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September 2, 2011

Greetings From Top Teaching Advisor Kristy

By Kristy Mall

    I believe that teachers are some of the most important people in the world! We have the awesome responsibility of shaping the future with every interaction that we have with our students! That, and the fact that I love learning and kids, is what helped me choose to become a teacher. I wanted to leave a “positive footprint” in the world, and what better way to do that than to teach?



    My name is Kristy Mall and I am excited about sharing ideas for teaching reading in 3rd through 5th grades. I am a 3rd grade teacher at the Discovery School in Murfreesboro, Tennessee. I have two amazing children: my daughter Julia is 13 and my son Christopher is 8. Julia is a gifted, outgoing, middle school student, and my son is “twice exceptional” – he is certified as both gifted and high functioning autistic. Luckily, I am blessed with a wonderful and supportive husband and a terrific extended family that help me balance our ever-exciting lives.

    I am in my 18th year of teaching, and have taught students from 3rd grade into high school.  I graduated from Middle Tennessee State University in 1992 with a degree in English and a secondary education certification. Although I loved the curriculum of high school literature, I was concerned about the number of kids who didn’t enjoy reading, struggled with learning disorders, or were just disenchanted by school. After some soul searching, I realized that I could increase the success of those students by intervening earlier in their lives, so I earned my M.Ed in Curriculum and Instruction and gained my elementary certification. I have been teaching at the elementary and middle school levels ever since.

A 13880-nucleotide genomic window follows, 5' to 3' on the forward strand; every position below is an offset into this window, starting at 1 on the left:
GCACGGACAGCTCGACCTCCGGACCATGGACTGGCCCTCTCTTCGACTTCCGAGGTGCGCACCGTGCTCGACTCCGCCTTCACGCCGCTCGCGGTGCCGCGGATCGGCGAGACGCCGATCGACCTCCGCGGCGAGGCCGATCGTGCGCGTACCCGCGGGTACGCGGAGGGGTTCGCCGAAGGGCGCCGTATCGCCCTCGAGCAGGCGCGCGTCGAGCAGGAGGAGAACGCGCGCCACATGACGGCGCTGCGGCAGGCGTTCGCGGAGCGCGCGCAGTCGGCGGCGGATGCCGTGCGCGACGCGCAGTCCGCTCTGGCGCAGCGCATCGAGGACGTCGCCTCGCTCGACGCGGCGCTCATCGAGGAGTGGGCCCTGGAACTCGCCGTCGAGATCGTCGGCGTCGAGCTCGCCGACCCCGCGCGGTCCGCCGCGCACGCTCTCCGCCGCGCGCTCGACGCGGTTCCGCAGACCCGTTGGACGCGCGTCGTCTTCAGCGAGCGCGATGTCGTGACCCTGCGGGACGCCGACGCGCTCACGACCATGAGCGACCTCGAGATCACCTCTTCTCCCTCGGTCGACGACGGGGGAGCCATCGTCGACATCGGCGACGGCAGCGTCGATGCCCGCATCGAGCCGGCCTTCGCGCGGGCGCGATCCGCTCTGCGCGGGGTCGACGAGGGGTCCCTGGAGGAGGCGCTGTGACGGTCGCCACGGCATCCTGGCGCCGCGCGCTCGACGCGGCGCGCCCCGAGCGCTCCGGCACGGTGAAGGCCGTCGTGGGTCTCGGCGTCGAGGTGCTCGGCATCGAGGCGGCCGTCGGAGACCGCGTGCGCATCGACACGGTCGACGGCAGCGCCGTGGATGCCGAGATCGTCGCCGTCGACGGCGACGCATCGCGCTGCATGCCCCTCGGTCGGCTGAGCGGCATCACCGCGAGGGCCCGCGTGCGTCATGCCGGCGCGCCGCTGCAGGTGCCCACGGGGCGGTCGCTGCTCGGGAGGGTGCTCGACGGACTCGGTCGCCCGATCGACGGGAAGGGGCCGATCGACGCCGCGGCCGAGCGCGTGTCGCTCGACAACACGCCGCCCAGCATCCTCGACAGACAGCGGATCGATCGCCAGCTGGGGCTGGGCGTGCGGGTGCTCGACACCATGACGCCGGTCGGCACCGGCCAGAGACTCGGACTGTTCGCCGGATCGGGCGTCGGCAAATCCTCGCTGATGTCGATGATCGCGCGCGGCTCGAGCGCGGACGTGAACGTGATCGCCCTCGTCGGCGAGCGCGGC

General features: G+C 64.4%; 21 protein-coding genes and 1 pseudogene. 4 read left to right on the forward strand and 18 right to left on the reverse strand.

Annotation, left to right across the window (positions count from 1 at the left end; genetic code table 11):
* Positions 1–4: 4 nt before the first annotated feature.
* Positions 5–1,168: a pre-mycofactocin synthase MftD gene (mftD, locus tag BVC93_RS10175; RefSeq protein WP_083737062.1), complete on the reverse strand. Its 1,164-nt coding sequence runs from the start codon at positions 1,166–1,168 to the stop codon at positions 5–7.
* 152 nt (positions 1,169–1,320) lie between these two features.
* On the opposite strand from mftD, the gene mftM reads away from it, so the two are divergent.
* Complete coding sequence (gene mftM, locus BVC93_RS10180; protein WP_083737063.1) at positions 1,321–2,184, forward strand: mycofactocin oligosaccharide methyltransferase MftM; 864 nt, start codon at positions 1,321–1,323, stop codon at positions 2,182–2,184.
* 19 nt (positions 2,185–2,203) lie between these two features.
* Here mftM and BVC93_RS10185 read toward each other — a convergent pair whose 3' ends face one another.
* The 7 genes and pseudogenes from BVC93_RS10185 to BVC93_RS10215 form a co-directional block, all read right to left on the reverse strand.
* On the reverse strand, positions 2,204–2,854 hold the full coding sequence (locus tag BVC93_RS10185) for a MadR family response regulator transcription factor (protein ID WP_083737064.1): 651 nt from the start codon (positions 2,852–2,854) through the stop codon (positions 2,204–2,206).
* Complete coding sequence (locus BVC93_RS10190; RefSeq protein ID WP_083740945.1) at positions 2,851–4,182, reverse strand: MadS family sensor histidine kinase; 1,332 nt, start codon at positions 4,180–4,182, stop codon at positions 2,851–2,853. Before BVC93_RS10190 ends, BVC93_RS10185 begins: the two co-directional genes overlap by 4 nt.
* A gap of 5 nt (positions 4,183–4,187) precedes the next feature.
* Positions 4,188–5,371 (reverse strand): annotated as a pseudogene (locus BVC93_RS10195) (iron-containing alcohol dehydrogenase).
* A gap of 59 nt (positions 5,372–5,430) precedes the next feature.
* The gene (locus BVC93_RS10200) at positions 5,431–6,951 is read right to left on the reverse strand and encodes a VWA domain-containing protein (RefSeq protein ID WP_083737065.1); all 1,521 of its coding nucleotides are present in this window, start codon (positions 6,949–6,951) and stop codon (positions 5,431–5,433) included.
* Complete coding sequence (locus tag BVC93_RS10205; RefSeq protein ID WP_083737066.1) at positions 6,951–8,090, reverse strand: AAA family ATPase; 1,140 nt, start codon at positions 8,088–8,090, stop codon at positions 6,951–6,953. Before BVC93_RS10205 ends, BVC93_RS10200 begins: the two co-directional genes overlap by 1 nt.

I have always been mesmerized by how children learn, learning disorders, how the brain works, technology and its affects on education, philosophies in education, and so on. I honestly love learning and am fascinated by the world in which we live. I encourage kids to ask “why” and to think out of the box. I want them to realize that they have the power to find solutions, to create a better world, and to achieve great things. To quote Mahatma Gandhi, “You must be the change you wish to see in the world.” That quote is the first thing that you see when you enter my classroom, and I try to show every child that they have the power to make positive change in the world!

    Additionally, I am fortunate to work in a school that provides modern classrooms complete with SMART boards, laptops, and the latest programs to utilize to increase the success of our “digital natives.”  We videoconference with schools around the globe, have had e-pals in more than 12 countries, and have even received our second grant for a full-time teacher from China to teach Chinese. With technology, we are able to create amazing projects, high interest lessons, and a classroom without walls and boundaries so that our students will be fully prepared to greet the future with open minds and global experiences!